- Pfizer predicts US$ 26 billion from sales of Covid-19 vaccine in 2021
- Proposed bonus hike for AstraZeneca’s CEO to be opposed by investors
Over 1.18 billion Covid-19 vaccine doses have been administered across the globe as of 3 May, recent data from Our World in Data project has stated. While vaccination programmes are at different stages in different countries, let us take a look at two prominent vaccine stocks, Pfizer Inc and AstraZeneca Plc., that made news today.
Profit estimates up for Pfizer
Pfizer has raised its profits projections for this year, with almost 25 per cent of its total sales coming from coronavirus vaccines. The drugmaker’s latest estimates revenue earnings from the vaccine to be around US$26 billion for this year. In the company’s earlier estimates made in February, this value was projected lower at US$15 billion. The latest estimates are calculated based on the value of orders received by the company till mid-April. The projections might need to be revised up further as the pharma major is likely to sign more supply contracts in the near future.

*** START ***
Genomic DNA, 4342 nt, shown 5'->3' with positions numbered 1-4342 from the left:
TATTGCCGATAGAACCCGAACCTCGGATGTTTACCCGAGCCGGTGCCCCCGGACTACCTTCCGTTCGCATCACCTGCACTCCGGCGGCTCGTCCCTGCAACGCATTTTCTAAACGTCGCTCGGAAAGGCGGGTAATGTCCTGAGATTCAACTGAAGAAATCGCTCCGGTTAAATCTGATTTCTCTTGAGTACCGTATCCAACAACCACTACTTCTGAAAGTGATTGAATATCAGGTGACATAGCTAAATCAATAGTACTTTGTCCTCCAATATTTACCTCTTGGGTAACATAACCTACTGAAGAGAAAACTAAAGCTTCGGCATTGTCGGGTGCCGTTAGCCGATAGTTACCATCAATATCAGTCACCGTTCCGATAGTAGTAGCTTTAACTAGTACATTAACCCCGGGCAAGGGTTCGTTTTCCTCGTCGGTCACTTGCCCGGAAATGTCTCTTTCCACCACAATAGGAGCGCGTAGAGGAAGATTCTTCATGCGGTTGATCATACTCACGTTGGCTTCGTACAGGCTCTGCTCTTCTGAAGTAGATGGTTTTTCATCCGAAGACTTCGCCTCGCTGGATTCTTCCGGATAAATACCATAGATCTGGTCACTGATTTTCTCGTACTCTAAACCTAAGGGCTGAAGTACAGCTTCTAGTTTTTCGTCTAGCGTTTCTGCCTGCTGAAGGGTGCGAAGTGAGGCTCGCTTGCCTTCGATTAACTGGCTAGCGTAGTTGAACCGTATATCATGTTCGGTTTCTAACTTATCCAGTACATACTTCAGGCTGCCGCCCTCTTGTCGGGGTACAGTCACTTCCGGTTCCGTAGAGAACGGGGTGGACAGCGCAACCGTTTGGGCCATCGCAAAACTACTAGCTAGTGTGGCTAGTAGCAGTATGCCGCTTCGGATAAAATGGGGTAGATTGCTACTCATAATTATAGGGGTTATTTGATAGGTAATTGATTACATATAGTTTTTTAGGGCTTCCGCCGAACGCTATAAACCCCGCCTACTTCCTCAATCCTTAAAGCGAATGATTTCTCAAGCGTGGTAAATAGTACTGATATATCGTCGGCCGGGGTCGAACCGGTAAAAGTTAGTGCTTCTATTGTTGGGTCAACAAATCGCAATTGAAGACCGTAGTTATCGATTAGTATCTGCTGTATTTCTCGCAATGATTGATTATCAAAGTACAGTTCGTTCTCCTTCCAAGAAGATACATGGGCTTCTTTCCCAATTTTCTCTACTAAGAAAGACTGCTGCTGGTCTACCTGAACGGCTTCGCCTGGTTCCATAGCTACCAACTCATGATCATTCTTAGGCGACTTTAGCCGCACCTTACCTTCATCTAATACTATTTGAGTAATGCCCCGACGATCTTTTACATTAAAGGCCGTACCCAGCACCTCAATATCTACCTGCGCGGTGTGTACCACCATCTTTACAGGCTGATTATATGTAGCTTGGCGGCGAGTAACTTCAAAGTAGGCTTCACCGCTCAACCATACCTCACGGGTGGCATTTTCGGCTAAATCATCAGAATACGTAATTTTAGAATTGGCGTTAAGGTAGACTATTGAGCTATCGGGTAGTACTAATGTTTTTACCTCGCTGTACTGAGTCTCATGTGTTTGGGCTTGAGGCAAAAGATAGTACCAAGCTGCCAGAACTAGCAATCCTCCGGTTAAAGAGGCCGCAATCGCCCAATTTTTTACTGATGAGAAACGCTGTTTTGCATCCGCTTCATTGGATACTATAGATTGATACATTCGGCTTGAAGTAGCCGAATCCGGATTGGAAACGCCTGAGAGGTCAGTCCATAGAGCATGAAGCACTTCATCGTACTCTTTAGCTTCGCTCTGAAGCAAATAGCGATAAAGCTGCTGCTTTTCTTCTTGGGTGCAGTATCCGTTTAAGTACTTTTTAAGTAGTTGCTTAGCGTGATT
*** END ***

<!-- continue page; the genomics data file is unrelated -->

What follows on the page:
The Pfizer- BioNTech’s BNT162b2 shot is available at a price of US$39 in the US and at a slightly lower value of US$30 in the European Union. The jab was the first to be approved by government health regulators. The company’s stock (LON:0Q1N) closed at a value of US$39.95 at the NYSE on 4 May.
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AstraZeneca boss’s bonus hike under investor radar
The leading drugmaker is facing rising opposition from its shareholders over a proposed big hike in bonus for its CEO Pascal Soriot. The firm has planned to hike the maximum share bonus he can receive from 550 per cent to 650 per cent of his basic pay.
The company’s annual meet is scheduled next week. Advisory groups such as institutional shareholder services have suggested that the shareholders should vote against the CEO bonus hike.
After turning around the pharma company’s drug portfolio, Soriot was paid over £15 million in the the last two financial years. A company spokesperson clarified that the executive remuneration is linked to delivering the company’s strategy effectively along with driving investor returns.
AstraZeneca Plc, which developed a coronavirus vaccine jointly with Oxford University, has a different state of financials. The drug company had promised to supply the shots on a not-for-profit basis. It priced two doses of the shots in the range of US$4.3-US$10 across the world. Last week, the company reported that it lost money on vaccine during Q1 2021. Its revenues worth US$224 million for the quarter had been offset by development costs.
The company’s (LON: AZN) share price was seen at GBX 7,652.00 on 5 May at 8.20 AM, up 0.30 per cent from its previous day’s close.